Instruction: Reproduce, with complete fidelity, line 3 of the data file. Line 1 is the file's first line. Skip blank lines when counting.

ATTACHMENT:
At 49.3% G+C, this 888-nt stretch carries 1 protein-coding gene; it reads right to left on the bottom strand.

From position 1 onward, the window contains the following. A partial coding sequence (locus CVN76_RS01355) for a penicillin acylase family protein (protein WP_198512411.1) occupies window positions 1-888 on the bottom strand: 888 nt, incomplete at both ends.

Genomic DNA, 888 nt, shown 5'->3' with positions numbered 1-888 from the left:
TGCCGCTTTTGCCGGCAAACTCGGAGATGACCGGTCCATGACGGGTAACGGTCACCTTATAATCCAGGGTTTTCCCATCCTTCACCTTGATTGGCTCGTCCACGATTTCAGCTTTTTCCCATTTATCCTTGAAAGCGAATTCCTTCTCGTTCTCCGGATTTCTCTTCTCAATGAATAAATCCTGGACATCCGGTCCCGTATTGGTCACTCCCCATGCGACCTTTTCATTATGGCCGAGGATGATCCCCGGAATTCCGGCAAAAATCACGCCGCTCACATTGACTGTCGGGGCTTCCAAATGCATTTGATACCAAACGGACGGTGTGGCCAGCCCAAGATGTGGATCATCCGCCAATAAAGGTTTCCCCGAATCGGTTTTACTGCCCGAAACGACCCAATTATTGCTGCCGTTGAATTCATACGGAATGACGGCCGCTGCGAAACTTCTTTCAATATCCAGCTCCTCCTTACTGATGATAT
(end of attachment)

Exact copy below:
Genomic DNA, 888 nt, shown 5'->3' with positions numbered 1-888 from the left: